By Reg Chapman

By Reg Chapman, WCCO-TV

ST. PAUL (WCCO) — Considered to be one of Minnesota’s most recognizable politicians, on Monday at Landmark Center in St. Paul, Mark Dayton will be sworn in as Minnesota’s next governor.

In a time of divided government, Dayton will be the first Democratic governor in the state in 20 years.

Political analyst Larry Jacobs Mark Dayton’s number one job is putting together coalitions and finding compromises where enough Republicans can come aboard with Democrats.

Jacobs said he will need allies on both sides of the aisles to get the state out of debt.

After Dayton is sworn in as Minnesota’s governor, the push begins to find a way out of a $6.2 billion budget shortfall.

“On the budget, we’re going to see, I think, some real efforts on the part of Mark Dayton to reach compromises with Republicans,” said Jacobs.

And he will have his work cut out for him.

For the first time in 40 years, Republicans assume control of the legislature and, according to Jacobs, Dayton will need allies from across the aisle to get his job done.

“Mark Dayton is going to need Republicans to pass tax increases to pass spending. So Dayton is going to be dependent on the Republicans to put up the money,” Jacobs said.

Jacobs believes there will be plenty of inside the beltway deal-making between Republicans and Democrats. The one thing he thinks both sides will agree on is decreasing the amount of money the state gives to local cities and municipalities.

“There’s quite a bit of money that goes to local government aid and when you look at the budget this is going to be one of the areas where I think where there will probably be agreement that more money has to come from there,” Jacobs said.

Jacob said he thinks lawmakers would like to see local governments become more efficient by combining services and possibly privatizing other services, getting government out of those areas.

Bottom line, Jacobs believes this legislative session will surprise a lot of people.

“I think there’s a lot of hope that perhaps this new combination of a Republican legislature and a Democratic governor who really sees this job as his number one job, not looking for the next office to run for, maybe there will be a little bit of magic in the compromises that happen over the next three or four months,” said Jacobs.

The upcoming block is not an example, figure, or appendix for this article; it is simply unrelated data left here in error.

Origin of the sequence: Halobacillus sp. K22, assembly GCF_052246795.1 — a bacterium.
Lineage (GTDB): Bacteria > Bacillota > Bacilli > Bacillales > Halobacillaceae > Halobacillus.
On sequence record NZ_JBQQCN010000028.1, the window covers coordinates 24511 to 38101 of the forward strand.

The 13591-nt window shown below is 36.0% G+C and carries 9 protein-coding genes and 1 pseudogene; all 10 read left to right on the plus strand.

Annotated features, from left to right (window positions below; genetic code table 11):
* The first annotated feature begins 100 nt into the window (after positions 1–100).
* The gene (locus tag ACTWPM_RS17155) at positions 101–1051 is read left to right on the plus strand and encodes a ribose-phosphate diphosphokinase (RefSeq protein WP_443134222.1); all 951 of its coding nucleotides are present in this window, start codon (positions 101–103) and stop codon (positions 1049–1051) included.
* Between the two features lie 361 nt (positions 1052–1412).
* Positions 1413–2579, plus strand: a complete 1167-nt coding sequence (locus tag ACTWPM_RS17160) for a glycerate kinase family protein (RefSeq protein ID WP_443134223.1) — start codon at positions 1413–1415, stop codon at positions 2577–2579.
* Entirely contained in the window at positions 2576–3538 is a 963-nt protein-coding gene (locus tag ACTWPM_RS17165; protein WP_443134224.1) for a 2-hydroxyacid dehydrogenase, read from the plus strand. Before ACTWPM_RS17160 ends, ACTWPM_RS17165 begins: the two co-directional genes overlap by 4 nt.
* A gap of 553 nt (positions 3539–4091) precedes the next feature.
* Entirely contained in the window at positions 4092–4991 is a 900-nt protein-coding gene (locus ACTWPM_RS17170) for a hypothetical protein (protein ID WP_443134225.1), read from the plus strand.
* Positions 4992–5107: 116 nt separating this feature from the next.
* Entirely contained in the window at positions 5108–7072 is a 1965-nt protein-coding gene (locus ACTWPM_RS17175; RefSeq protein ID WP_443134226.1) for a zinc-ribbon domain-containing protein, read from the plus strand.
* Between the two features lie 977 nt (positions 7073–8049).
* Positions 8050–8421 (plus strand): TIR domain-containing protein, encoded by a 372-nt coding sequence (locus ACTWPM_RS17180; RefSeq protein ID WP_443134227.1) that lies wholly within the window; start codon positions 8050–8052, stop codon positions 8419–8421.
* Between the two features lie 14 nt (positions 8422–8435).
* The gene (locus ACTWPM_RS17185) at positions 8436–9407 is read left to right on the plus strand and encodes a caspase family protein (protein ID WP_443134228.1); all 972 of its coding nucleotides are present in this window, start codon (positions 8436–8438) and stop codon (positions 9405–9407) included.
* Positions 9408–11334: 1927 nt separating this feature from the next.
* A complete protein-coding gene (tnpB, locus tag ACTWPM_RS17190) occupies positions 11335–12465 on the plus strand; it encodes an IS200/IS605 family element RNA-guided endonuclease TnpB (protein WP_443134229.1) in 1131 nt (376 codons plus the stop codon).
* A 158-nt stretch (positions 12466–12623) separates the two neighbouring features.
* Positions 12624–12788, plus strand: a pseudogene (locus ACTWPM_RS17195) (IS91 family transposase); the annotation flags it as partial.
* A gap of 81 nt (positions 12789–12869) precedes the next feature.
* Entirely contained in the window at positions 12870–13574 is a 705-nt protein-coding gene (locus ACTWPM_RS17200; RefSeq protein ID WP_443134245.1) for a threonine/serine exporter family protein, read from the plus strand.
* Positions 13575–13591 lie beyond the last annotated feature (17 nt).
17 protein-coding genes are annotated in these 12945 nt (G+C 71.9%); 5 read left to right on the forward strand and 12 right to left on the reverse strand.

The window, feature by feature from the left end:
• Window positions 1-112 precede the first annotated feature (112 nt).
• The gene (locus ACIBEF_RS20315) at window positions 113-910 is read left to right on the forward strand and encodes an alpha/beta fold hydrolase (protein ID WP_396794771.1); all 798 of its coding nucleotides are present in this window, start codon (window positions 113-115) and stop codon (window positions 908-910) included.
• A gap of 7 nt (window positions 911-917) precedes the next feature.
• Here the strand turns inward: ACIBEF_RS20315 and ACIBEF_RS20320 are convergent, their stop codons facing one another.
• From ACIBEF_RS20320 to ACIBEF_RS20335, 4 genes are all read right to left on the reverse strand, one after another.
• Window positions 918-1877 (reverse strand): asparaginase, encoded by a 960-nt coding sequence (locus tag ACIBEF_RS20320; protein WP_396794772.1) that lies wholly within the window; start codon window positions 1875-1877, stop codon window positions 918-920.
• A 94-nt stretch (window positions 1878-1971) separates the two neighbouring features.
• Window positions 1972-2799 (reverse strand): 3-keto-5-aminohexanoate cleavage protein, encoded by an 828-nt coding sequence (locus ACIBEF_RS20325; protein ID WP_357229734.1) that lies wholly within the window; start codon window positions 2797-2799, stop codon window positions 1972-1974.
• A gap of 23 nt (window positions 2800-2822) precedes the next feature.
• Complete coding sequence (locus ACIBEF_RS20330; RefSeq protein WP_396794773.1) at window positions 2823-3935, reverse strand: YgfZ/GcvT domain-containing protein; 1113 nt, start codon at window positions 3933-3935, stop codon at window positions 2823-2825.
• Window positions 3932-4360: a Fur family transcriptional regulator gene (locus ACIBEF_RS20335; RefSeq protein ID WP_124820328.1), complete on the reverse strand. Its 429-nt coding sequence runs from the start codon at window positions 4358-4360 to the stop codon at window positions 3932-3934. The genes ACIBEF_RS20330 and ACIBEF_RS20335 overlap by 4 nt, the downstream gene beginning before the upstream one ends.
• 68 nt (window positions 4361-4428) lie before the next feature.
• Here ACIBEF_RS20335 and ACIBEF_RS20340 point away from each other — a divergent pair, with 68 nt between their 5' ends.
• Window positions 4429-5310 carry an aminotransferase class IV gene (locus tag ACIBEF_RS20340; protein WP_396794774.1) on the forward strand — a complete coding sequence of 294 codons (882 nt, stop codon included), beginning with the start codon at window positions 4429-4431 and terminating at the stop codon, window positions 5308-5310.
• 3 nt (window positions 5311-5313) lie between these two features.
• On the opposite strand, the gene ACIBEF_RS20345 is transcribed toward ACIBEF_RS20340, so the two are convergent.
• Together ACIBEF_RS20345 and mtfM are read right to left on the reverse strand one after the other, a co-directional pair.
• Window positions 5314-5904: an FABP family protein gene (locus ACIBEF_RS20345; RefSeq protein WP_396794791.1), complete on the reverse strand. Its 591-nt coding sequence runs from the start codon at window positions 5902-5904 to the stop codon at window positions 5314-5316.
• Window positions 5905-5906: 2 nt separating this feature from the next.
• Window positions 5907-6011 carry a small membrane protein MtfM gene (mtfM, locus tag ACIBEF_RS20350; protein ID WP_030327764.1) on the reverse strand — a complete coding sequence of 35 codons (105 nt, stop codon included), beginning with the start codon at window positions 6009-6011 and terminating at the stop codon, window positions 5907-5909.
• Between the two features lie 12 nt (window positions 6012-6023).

Another area Jacobs said Dayton will have to find compromise with is a new stadium for the Vikings.

Dayton has already come out and said he is open-minded about a new stadium but he wants to see Republicans get engaged with the issue. The problem is Republican leaders have said it is not a priority for them.

What comes next? We will have to wait and see. 

WCCO-TV’s Reg Chapman Reports

Comments (5)
  1. Woodstock Lives On says:

    His own family only let him work one summer in the family business. Governor Prozac now joins the limited number of society’s elite who are so incompetent they must buy a job in order to have something to do. Okay, let’s see where the space cadet attempts to lead his minions.

  2. Patrick says:

    If it were not for the Republican controlled state legislature we might stand a chance of getting things back on track in Minnesota. The Republicans will, however, try and block anything he wants to do that might be a solution. They won’t want him to look good and they are too greedy to let anything good happen. Pawlenty used every trick in the book to avoid facing the deficit. He squandered all the tobacco settlement, shifted bills to future dates, raised fees. The republicans would be wise to finally face up to what needs to be done which is raising taxes on the wealthy. Hopefully Dayton will be willing to cut spending as well.

    1. Reagan says:

      Patrick, believe me $150,000/ yr. Is not wealthy.

  3. Reagan says:

    OK PATRICK, I mean small mind. Hey, Mark are you ready to raise my taxes, so I can spend less to help out business people. IDIOT!!!!

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